Tulip Telecom Ltd, an enterprise communications service provider, reported subdued sequential growth for the quarter ended December. Revenue grew by 3% sequentially and operating profit rose by 5%. This was somewhat on expected lines, since the September quarter represented a relatively high base, with revenue growth of 11.4% and operating profit growth of more than 15% compared with the June quarter. On a year-on-year (y-o-y) basis, growth in revenue was healthy at around 20% both in the December quarter and in the first nine months of the current fiscal.
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The company offers nearly off-the-shelf wireless enterprise connectivity with its products, and in locations that are not well-serviced by competitors. This has helped it maintain decent growth rates, as well as operate at decent margins. The operating margin expanded by 150 basis points (bps) last quarter on a y-o-y basis, after having expanded by 200 bps in the September quarter. Y-o-y growth in operating profit, therefore, has been around 28% in each of the last three quarters.
Yet, while earnings are growing at a healthy pace, rising debt levels are a concern. According to a report by Anand Rathi Financial Services Ltd, “The capex(capital expenditure) in the first nine months of the current financial year was broadly equal to cash profits. However, during the same period, net debt increased by Rs240 crore (excluding a Rs140 crore investment in Qualcomm’s Indian broadband wireless access subsidiary). This suggests an increase in Tulip’s working capital.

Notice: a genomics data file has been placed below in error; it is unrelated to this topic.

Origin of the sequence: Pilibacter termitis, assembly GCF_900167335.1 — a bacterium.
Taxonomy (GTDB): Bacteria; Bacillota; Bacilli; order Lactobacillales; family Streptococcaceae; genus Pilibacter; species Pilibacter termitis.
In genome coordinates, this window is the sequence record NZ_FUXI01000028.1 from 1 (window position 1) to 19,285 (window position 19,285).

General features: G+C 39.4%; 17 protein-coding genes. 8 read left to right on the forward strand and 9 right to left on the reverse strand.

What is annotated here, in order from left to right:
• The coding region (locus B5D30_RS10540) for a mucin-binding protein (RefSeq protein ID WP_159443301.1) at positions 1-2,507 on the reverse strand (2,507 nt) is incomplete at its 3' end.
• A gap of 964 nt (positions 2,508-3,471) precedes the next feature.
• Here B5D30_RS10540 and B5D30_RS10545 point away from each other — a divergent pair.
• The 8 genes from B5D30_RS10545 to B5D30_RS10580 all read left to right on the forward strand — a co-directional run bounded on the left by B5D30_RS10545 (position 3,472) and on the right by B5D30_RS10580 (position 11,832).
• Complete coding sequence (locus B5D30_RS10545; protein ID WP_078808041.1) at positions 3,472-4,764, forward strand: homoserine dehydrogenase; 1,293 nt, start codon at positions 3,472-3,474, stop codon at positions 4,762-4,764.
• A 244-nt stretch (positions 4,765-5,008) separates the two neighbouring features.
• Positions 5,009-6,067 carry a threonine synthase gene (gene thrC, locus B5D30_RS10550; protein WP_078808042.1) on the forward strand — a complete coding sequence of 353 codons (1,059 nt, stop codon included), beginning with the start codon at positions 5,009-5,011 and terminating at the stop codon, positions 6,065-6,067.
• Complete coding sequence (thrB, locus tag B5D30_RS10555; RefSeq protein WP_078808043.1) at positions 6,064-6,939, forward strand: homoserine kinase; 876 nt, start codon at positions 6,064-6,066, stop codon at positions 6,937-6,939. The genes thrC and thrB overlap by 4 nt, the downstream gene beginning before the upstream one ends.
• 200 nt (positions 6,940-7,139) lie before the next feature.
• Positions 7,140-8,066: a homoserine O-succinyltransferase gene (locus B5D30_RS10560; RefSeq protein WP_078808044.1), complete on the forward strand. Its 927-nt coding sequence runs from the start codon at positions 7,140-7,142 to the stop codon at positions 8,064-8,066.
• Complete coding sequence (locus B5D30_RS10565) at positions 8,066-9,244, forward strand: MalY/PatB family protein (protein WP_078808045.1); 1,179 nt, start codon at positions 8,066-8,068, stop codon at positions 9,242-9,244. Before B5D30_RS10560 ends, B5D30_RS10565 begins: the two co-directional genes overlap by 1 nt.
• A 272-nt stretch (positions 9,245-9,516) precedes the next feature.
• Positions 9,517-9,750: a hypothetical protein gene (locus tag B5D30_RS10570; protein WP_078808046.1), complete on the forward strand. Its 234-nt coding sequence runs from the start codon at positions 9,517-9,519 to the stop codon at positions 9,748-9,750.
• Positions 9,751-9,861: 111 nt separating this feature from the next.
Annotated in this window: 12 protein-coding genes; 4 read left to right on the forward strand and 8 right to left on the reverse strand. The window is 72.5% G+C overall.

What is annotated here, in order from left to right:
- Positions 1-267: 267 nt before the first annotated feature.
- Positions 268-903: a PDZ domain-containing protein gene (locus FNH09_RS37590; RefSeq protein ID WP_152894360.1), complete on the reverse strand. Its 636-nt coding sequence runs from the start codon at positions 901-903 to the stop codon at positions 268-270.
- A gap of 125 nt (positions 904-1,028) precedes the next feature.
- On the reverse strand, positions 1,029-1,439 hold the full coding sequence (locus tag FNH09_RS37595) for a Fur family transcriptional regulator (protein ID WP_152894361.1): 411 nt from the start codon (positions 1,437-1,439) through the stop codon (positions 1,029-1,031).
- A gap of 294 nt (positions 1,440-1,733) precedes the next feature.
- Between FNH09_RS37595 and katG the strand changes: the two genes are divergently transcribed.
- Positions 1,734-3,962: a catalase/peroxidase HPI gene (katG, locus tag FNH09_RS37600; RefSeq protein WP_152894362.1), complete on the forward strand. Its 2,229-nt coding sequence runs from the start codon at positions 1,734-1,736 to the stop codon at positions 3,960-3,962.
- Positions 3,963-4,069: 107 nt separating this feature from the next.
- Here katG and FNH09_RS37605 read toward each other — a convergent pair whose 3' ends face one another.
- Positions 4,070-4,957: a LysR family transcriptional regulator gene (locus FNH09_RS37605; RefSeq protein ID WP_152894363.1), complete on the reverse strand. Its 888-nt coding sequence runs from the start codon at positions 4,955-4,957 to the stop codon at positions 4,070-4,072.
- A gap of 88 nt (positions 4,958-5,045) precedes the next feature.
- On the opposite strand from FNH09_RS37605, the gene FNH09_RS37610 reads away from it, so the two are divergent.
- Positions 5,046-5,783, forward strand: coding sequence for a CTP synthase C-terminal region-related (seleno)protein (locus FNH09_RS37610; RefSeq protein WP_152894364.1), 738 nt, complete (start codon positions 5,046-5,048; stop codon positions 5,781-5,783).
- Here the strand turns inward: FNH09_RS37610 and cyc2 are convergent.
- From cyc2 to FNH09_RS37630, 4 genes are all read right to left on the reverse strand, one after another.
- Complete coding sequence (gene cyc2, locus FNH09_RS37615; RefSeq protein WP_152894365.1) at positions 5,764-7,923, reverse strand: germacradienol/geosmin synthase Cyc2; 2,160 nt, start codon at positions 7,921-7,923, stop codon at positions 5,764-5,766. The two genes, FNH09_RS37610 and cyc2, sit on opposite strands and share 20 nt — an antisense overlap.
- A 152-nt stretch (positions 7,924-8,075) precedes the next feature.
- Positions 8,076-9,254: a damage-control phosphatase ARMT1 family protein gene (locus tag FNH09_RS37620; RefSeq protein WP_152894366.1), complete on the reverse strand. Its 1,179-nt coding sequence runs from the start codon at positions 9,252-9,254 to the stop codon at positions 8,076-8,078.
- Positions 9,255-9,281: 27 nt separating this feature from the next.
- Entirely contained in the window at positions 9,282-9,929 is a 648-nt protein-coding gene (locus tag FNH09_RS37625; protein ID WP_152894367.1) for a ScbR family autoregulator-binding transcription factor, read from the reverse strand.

What’s more, in January, the firm made a further investment of Rs230 crore in acquiring a 100% stake in a data centre firm in Bangalore. The firm plans to invest an additional Rs670 crore in the data centre operations, though it’s aiming to raise funds at the subsidiary level. While Tulip’s net debt levels and its debt-equity ratio would not rise substantially, its leverage is nevertheless inching up. As Anand Rathi’s analysts put it, “While we do not see financial leverage as an issue, huge capex (outlay is approximately 75% of our current capex forecasts for the next three years) would delay free-cash flows and depress valuations in case of execution slippages (for example, delays in utilization ramp-up).”
The company’s valuations look reasonable at less than nine times estimated earnings for the current fiscal, but the above mentioned risks may keep a check on its shares.
Graphics by Ahmed Raza Khan/Mint
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